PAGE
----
Examining Theories of Growth & Development & Policy Response Based on Them from Islamic Perspective
Poverty and inequality around the world has been rising over the last three decades and the attainment of the Millennium Development Goals (MDGs) seems a far fetched goal. In explaining underdevelopment, Classical Economics has offered many theories and models including but not limited to Rostow’s Stages of Growth Theory, Harrod-Domar Model, Solow’s Growth Model, Dependency Theory, Lewis Two Sector Model, Neo-colonial Dependence Model, False-Paradigm Model, and Dualistic-Development Thesis etc. This study analyzes the theories of development proposed in classical literature in the light of Islamic Economics and investigates whether policy response influenced by some of these theories had been effective or not in selected countries and regions. In light of recent developments in growth literature, the last section of the paper also analyzes whether Islamic economics principles have the capacity to ensure that determinants of growth suggested by ‘new growth theory’ will exist in an Islamic economy and together with these, do Islamic economic principles have other distinctive mechanisms and institutions that can help in the development process.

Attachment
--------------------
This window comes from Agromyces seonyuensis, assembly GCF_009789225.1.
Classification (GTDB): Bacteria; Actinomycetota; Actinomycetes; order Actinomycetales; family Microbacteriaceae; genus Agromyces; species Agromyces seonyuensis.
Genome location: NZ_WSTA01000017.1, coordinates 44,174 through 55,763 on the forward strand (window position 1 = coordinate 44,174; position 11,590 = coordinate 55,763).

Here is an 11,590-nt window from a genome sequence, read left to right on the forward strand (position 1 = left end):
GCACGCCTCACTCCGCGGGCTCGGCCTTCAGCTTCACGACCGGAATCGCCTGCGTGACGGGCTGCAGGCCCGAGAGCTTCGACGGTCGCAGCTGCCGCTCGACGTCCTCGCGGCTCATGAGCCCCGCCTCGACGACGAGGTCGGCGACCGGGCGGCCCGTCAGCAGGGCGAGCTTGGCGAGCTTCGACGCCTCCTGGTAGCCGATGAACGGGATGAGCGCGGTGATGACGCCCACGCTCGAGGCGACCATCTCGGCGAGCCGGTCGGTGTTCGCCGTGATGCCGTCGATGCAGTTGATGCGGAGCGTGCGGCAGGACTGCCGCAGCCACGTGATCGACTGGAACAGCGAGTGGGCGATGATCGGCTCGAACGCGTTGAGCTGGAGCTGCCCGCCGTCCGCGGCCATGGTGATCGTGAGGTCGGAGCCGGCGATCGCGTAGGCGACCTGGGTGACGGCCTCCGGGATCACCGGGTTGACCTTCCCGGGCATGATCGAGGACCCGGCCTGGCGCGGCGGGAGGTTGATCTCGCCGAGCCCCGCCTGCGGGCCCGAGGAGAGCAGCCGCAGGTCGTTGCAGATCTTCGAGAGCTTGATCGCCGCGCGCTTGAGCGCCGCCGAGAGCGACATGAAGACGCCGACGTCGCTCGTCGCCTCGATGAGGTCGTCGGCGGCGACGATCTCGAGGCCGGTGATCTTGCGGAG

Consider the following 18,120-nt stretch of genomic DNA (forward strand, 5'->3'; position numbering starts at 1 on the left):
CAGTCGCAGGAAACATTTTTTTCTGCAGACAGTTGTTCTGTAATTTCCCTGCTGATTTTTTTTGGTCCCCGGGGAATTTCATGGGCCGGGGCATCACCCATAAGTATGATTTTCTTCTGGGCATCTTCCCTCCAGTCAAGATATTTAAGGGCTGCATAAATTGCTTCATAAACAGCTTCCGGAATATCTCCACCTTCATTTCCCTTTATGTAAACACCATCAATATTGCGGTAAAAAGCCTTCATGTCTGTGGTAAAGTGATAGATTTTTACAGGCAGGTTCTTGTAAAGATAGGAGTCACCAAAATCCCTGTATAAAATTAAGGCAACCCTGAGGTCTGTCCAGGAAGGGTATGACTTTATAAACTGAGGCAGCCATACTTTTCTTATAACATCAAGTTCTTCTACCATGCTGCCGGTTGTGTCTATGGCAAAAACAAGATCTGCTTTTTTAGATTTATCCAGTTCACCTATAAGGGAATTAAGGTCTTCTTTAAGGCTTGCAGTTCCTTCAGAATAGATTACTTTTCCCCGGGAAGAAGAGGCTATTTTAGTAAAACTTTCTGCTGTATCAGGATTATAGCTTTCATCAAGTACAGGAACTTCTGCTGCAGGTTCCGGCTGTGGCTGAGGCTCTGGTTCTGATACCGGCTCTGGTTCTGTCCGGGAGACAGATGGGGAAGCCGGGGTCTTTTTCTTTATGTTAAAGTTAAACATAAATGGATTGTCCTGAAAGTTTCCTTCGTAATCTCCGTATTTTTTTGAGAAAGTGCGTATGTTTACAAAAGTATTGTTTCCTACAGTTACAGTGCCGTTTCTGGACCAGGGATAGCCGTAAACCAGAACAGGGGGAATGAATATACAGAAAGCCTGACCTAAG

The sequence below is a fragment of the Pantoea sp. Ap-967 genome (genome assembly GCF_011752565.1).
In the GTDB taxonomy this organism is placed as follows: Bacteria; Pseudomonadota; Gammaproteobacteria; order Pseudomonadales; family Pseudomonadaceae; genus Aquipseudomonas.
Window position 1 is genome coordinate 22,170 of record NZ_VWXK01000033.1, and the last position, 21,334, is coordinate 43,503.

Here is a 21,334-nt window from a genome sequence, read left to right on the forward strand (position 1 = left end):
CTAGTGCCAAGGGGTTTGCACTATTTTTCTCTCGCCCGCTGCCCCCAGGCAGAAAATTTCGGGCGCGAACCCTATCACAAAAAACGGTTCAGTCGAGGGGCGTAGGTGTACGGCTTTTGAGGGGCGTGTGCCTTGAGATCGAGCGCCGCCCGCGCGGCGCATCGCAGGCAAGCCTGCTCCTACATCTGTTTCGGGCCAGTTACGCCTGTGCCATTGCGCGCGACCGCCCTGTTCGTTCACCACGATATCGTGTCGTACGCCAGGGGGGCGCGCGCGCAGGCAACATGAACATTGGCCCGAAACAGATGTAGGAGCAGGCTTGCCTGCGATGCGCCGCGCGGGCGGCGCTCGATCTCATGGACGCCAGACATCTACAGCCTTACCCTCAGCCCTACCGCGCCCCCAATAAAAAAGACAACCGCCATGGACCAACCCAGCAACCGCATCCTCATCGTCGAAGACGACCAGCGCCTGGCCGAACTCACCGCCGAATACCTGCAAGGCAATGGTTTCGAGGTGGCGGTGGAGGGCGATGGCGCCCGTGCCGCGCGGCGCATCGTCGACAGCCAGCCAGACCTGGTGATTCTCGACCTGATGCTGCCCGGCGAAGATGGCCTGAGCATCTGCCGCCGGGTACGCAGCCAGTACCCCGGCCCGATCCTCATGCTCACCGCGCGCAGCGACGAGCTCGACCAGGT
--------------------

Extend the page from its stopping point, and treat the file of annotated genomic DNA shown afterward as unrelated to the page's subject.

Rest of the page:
|Date of creation:||31 Apr 2012|
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- Dani Rodrik, 2010.
"Diagnostics before Prescription,"
Journal of Economic Perspectives,
American Economic Association, vol. 24(3), pages 33-44, Summer.
- Chang, Ha-Joon, 2006. "Understanding the Relationship between Institutions and Economic Development: Some Key Theoretical Issues," Working Paper Series DP2006/05, World Institute for Development Economic Research (UNU-WIDER).
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